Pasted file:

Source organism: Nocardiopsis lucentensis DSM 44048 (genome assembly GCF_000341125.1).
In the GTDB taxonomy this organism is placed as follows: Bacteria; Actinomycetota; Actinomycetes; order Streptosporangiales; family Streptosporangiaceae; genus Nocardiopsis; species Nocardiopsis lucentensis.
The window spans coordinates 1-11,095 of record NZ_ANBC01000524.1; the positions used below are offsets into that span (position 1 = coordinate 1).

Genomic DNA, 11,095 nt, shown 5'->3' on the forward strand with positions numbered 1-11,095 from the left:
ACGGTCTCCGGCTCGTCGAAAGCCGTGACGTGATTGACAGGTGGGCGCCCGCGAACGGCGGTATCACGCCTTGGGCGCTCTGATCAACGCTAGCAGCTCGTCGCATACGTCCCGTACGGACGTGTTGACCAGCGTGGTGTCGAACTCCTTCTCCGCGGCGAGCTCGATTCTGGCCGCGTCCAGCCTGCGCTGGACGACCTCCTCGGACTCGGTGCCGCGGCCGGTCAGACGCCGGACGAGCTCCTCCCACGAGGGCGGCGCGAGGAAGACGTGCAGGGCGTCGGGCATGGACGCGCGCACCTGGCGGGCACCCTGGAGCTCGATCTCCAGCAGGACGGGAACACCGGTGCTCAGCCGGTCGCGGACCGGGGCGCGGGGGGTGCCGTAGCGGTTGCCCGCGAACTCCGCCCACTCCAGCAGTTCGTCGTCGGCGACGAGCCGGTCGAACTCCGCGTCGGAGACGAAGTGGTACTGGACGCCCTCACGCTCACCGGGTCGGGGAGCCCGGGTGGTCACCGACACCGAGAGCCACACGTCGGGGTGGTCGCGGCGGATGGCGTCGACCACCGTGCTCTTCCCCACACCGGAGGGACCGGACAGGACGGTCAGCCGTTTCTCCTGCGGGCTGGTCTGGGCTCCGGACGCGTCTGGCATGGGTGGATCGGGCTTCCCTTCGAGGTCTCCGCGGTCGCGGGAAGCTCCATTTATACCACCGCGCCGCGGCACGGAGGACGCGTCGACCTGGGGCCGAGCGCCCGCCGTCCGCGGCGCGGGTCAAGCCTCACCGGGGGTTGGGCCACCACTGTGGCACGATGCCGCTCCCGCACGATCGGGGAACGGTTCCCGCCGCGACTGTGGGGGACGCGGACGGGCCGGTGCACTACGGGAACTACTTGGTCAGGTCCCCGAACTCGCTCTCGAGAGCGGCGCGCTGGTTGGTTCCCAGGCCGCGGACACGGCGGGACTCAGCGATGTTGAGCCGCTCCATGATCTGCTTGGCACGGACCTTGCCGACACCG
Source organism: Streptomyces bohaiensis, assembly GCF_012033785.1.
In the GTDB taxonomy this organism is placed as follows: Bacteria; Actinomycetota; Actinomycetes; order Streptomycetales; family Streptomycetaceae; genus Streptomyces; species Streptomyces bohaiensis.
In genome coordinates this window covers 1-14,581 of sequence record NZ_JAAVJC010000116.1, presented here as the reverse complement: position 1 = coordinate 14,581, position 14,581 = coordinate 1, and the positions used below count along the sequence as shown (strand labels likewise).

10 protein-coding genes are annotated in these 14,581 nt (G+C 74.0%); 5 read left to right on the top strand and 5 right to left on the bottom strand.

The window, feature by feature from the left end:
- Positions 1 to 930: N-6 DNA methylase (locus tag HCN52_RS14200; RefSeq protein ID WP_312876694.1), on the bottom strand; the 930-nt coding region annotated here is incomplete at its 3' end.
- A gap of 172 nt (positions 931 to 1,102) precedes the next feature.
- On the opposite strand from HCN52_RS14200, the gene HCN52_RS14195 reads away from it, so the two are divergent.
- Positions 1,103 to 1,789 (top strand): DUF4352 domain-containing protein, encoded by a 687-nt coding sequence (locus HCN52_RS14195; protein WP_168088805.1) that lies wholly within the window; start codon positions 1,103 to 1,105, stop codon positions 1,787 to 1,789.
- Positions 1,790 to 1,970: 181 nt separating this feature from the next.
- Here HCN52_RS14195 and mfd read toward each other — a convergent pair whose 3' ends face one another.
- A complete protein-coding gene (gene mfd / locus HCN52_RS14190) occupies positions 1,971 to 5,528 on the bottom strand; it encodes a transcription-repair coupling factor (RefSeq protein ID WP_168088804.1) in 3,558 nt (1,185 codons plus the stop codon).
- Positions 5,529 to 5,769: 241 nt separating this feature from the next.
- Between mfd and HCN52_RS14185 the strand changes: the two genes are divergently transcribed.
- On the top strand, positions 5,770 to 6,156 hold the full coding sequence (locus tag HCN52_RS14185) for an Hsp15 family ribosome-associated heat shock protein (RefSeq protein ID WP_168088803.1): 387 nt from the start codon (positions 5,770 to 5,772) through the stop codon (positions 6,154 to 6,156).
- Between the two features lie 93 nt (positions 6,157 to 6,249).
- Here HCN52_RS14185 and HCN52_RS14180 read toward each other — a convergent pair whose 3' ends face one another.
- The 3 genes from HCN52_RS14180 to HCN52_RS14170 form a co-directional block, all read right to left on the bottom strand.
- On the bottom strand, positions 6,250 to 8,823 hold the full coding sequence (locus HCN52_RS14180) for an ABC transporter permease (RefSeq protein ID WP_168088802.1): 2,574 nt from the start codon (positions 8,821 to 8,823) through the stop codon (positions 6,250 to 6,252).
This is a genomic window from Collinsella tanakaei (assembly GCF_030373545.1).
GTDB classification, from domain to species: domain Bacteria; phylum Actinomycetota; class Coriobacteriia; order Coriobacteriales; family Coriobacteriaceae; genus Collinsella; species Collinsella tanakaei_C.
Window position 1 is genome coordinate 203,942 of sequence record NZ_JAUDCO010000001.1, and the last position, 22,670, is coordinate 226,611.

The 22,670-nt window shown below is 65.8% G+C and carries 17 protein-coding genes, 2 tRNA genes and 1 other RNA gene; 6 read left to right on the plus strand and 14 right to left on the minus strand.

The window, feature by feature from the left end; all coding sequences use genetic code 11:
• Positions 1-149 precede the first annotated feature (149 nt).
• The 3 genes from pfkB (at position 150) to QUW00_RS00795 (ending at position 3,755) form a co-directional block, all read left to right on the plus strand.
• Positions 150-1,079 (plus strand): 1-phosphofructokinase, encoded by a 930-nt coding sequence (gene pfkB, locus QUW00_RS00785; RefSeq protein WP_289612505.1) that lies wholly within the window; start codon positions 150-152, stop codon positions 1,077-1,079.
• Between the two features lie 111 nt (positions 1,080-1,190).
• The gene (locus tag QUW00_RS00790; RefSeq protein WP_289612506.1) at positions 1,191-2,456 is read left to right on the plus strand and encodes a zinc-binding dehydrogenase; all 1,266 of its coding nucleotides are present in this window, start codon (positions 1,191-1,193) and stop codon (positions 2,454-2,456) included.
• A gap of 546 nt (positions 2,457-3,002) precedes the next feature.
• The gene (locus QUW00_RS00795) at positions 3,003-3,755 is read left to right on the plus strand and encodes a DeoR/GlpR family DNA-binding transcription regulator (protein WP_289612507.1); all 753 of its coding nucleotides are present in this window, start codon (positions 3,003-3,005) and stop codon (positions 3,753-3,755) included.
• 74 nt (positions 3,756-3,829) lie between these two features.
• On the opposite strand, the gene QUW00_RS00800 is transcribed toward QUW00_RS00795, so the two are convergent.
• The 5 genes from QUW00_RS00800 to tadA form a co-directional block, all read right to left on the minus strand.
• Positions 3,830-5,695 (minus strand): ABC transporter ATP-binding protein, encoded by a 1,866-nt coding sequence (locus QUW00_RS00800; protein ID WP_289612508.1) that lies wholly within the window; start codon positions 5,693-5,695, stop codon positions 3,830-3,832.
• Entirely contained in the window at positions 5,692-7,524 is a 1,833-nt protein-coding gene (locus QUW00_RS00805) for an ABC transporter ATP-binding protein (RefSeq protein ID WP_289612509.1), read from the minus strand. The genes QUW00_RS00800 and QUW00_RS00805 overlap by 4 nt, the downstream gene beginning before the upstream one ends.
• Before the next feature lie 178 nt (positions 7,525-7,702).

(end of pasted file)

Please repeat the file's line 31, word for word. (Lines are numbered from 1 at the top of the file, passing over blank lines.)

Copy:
• The 3 genes from pfkB (at position 150) to QUW00_RS00795 (ending at position 3,755) form a co-directional block, all read left to right on the plus strand.